No (Go to question 4).

4. Are you capable of forgiving without remorse, completely erasing the fact it was a betrayal and seeing that fact from now on as a learning opportunity for the other person? (that is, without bringing it up later on in life because the person stepped on your foot or left the toilet seat up).

Yes (You're a mythical creature! An evolved being). Go to question 5.

No (You're a normal human. The betrayal will slowly consume the love, trust and admiration you have for the person, until there's nothing left. Trust can't be rebuilt. It can take 1 month or 10 years to come back, but it will, undermining your thoughts). Game over.

5. Do you possess the patience necessary to teach someone who made a mistake, offering guidance without being frustrated?

Yes (Damn… you might be the best person on earth. Jackpot for the betrayer). Go to question 6.

No (A person that made a mistake in your eyes needs to be retaught with your values. If you don't have that skill in you, trust can't be rebuilt. Your guidance would be vital to rebuilding trust again). Game over.

6. Is the person capable of saying sorry to you in a sincere way, admitting their mistakes and making a commitment to learn and change the behaviour that caused the betrayal?

Yes (Careful. Some people are very good at manipulating emotions to get what they want. Analyse the history you have with that person and see if there’s a pattern of fake apologies and broken promises in their past, even with other people. If yes, game over, trust can't be rebuilt. If no, go to question 7).

No (Building trust back requires an apology. If that can't be done, you'll be forever emotionally crippled. Trust can't be rebuilt. Move away from that person as there is a chance they will hurt you even more). Game over.

7. Are you the only one who knows about the betrayal?

Yes (Good. This way you can heal at your own time, without external pressure. Take your time to think about what you need to build the trust back). Go to question 8.

No (Your reputation is damaged and it is very hard to dust that off. It might feel like a humiliation to have your private matters publicly exposed. Your self-worth is likely to decrease and the toll of that might be too big for you. Trust can't be rebuilt). Game over.

8. Do you have a strong network of friends and family?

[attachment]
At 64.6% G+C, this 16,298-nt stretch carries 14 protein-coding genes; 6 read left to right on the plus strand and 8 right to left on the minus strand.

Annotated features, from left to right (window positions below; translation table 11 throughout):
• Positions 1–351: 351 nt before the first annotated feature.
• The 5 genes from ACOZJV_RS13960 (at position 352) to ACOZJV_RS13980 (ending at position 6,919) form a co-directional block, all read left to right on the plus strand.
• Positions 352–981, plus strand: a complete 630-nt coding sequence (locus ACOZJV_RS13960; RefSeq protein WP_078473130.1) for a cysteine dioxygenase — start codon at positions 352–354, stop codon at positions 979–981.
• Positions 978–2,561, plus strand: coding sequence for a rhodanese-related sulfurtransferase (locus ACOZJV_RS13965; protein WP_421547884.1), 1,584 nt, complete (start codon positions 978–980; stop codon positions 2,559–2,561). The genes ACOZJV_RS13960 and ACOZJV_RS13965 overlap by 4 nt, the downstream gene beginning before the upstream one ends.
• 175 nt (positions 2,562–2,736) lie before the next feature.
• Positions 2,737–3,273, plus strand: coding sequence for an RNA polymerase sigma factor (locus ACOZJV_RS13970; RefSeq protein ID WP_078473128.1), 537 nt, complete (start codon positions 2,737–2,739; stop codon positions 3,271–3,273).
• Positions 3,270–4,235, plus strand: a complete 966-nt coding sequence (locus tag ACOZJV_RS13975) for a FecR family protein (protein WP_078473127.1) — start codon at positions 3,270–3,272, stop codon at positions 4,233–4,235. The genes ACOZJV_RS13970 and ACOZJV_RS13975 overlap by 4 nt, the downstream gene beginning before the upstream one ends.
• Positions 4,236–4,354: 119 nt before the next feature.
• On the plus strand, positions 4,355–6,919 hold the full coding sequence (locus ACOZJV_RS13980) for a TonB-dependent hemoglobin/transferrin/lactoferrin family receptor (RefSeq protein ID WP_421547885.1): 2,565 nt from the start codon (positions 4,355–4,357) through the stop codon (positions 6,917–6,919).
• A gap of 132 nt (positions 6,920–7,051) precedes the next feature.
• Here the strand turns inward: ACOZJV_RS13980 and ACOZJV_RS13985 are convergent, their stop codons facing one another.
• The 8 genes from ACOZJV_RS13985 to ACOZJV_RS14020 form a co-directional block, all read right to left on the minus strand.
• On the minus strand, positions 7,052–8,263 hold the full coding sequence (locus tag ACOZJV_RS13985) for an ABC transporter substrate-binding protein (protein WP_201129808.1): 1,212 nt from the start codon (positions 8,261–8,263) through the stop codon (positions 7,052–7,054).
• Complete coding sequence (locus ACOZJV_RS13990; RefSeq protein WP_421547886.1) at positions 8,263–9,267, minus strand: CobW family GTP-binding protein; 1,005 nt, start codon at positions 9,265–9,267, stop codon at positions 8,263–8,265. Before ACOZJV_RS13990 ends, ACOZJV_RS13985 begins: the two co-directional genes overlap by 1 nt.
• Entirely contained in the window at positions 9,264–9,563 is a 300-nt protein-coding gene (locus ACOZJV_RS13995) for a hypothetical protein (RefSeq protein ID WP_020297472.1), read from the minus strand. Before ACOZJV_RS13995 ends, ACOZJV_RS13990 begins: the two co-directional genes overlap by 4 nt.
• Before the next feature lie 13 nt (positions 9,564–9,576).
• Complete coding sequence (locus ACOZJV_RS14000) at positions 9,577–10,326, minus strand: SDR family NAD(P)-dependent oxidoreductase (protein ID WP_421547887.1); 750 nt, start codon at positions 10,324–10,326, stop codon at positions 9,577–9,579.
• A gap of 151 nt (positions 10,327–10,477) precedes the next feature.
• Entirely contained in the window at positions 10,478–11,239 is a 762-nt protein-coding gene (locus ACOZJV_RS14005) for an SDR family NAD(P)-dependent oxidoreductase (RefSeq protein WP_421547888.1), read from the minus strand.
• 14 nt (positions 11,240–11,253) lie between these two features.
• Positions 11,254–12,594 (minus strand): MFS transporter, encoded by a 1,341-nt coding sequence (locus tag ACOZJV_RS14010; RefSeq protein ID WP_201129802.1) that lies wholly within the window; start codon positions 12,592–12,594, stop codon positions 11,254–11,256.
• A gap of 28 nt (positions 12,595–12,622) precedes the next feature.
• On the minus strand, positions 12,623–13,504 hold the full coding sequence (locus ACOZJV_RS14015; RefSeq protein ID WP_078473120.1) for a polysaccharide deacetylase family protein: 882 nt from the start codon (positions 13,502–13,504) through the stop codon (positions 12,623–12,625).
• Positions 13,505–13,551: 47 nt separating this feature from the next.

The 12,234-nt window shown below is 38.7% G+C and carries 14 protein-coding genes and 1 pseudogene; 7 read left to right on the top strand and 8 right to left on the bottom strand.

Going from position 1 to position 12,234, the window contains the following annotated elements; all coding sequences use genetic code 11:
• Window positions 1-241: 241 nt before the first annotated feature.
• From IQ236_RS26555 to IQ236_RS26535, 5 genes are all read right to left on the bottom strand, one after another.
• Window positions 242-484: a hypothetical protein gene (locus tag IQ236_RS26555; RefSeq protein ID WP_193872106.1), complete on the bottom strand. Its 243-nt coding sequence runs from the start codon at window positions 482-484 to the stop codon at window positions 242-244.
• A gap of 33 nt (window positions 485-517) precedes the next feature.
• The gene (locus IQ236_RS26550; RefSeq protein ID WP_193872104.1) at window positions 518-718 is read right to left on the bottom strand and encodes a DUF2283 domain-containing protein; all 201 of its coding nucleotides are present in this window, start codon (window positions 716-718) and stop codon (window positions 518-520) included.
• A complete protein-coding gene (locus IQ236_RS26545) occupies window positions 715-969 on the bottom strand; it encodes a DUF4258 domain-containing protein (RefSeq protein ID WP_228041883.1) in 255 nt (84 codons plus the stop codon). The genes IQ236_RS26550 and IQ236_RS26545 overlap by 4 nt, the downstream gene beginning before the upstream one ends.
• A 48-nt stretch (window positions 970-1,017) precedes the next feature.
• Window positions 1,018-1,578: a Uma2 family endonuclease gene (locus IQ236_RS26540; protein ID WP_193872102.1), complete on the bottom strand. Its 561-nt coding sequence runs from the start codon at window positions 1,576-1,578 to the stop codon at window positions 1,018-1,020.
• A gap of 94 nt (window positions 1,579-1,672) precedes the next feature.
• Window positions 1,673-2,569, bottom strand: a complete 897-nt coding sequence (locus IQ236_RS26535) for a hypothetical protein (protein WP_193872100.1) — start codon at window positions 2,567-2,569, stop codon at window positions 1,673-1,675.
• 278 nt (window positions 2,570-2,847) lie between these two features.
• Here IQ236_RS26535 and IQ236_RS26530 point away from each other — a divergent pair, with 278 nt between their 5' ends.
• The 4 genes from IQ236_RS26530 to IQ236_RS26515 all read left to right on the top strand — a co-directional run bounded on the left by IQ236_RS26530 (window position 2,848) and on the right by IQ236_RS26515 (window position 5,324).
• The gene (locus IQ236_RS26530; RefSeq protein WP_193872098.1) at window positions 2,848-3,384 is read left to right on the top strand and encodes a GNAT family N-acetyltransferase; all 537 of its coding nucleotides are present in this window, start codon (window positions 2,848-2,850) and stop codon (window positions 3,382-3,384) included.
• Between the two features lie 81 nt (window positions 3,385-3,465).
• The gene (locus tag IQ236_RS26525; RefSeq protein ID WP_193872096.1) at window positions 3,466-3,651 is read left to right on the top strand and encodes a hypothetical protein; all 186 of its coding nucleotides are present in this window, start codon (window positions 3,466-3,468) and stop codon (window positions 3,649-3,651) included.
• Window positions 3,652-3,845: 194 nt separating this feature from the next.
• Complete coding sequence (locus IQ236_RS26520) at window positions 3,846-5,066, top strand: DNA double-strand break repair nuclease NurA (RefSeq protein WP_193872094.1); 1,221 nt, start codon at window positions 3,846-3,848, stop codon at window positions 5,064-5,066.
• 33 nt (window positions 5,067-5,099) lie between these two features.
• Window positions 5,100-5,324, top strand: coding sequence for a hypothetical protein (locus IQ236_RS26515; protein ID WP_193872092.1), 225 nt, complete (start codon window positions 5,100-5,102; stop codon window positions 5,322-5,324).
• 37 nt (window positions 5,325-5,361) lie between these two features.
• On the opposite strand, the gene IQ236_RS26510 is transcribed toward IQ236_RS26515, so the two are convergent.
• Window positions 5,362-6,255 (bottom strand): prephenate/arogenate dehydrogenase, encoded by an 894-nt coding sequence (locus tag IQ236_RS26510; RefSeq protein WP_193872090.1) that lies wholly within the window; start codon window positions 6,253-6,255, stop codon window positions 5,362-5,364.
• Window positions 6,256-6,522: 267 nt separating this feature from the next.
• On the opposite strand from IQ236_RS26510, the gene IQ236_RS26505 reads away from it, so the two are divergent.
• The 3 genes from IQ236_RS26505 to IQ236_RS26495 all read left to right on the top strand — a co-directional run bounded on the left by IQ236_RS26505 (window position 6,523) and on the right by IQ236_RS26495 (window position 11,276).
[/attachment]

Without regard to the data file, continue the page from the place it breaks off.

Yes (At least you have support 24/7. When you're not feeling at your best, you know you have people you can trust and count on to help you feel in control again. That's absolutely necessary). Go to question 9.

No (It's tough to go through this alone and you shouldn't. The stress of rebuilding a relationship and teaching new moral values to an adult would be immense, therefore, you need a support network to maintain your own sanity. This way, without support, your mental health would be at stake. Trust can't be rebuilt). Game over.

9. Do you know your yourself and your core values very well?

Yes (That's a solid foundation for teaching. You're less likely to fall into emotional traps and be manipulated. You might have all it takes to make this work. Start paving the road of trust). Go to question 10.

No (You're not in a position to be a moral guide. You have to know yourself first before trying to teach life lessons to someone. Your core values are still being shaped and they are vulnerable to emotional hackers. You'll be easily manipulated and hurt again. Not worth it. Trust can't be rebuilt). Game over.

10. Are you the one that betrayed?

Yes (You're a dick! Seriously. Learn how to be a better person. Life is not a soap opera and your actions have real consequences in the real world. It's time to grow up and stop hurting people because of your own insecurities. Own up your mistakes and amend the damages to the person you betrayed). Game over.

No (I'm sorry you had to endure that. You're not alone. Everyone has been hurt before and that's part of life. You need to step forward when you feel ready. I truly hope this silly questionnaire has helped you to think about the issue and to put a smile on your face). You can now go back to your life.




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Alesha Peterson

Alesha Peterson

Howdy! Entrepreneurship, fitness, music, acting, real estate, tequila & investing is sexy. Idea for an article? Suggestions wanted!